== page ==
It seems that at any one time there are around six properties in the Southampton area that are being used as cannabis farms. The police weren’t interested in taking statements from the neighbours. This is despite those who were present when the attack on the property began, having descriptions of the raiders, . The police were however at least interested in a mobile phone that was found in an a back garden. It must have been dropped as one of the raiders tried to escape.
The police, despite having been in the property the whole night, seem to have only cleaned up the mess inside, boarded up the front door, and left. As we understand it, the tops had been cut off the cannabis plants but these were left in the property, as were the heat lamps.
Well, as a result, the property was broken into again, multiple times, and on Monday evening everything kicked off, as neighbours were threatened and intimidated by teenagers with knives, who were trying to break into the house to retrieve the contents.
One of the neighbours who witnessed this new attempt to gain entry to the property called the police, and was left on hold in a queue for at least 20 minutes due to the volume of calls. I think you will agree that this is a ridiculous situation.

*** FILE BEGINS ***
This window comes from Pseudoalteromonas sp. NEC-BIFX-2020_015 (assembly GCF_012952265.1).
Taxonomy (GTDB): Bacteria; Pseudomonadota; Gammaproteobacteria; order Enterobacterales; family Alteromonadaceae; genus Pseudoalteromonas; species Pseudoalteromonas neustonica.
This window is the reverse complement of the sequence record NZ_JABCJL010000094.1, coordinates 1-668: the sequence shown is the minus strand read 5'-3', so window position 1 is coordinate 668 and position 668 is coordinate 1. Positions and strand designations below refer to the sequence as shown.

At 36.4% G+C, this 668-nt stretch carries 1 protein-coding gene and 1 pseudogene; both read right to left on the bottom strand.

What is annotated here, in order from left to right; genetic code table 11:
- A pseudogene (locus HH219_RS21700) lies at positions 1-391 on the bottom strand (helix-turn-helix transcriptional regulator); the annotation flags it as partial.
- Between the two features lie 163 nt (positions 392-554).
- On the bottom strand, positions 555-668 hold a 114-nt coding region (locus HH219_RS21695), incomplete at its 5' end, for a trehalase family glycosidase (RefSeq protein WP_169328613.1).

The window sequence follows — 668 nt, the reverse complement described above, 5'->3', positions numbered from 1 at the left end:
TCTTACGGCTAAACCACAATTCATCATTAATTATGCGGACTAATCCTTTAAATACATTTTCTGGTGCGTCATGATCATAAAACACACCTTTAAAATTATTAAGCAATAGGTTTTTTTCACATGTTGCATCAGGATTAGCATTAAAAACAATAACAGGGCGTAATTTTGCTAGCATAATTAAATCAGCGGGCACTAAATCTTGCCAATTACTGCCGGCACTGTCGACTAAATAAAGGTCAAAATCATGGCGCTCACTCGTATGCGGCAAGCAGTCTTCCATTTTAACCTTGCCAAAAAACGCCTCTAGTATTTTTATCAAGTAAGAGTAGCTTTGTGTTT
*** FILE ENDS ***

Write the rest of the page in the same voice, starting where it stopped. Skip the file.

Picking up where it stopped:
The landlord did a marginally better job of barricading the doorway, but overnight the house was broken into again. Now at least there is a new door in place, but that too will most likely not last, as long as there is valuable equipment in the house, not to mention hundreds of cannabis plants.
Meanwhile, the smell took days to disappear from the area. The cannabis smell hung heavy everywhere on Thursday evening, and Friday morning our front porch reeked of it, including our jackets and coats. The smell took a good 3 days to clear.
Our next door neighbours haven’t fared as well. They couldn’t smell anything before the house was broken into, because of the plastic sheeting that was in place, but now that has been removed, their house is heavy with the strong inescapable smell of cannabis.
What we are all wondering now is, are the police just so understaffed that they can’t even justify taking evidence when something like this happens?
Are they just doing what they need to in order to close these cannabis farms down, without any attempt to identify those responsible, or is the problem so large that they are now powerless to do anything about it?
If so, this is really disturbing, and it doesn’t bode well for the future of this country if the police are unable to tackle a situation like this when it’s happening on an almost daily basis.
As neighbours, should we be more vigilant and report suspicious activity to the police? Will that in fact do any good, or are we likely to report something which isn’t in fact criminal activity and which will likely leave neighbours upset as a result.
This certainly makes me think about fitting surveillance cameras to the property, so that should anything similar happen in the future, there would be photographic evidence which might be of use to the police.
Fortunately the property has now been cleared, and the problem no longer exists, at least in our street. Who knows where the next cannabis farm will be found.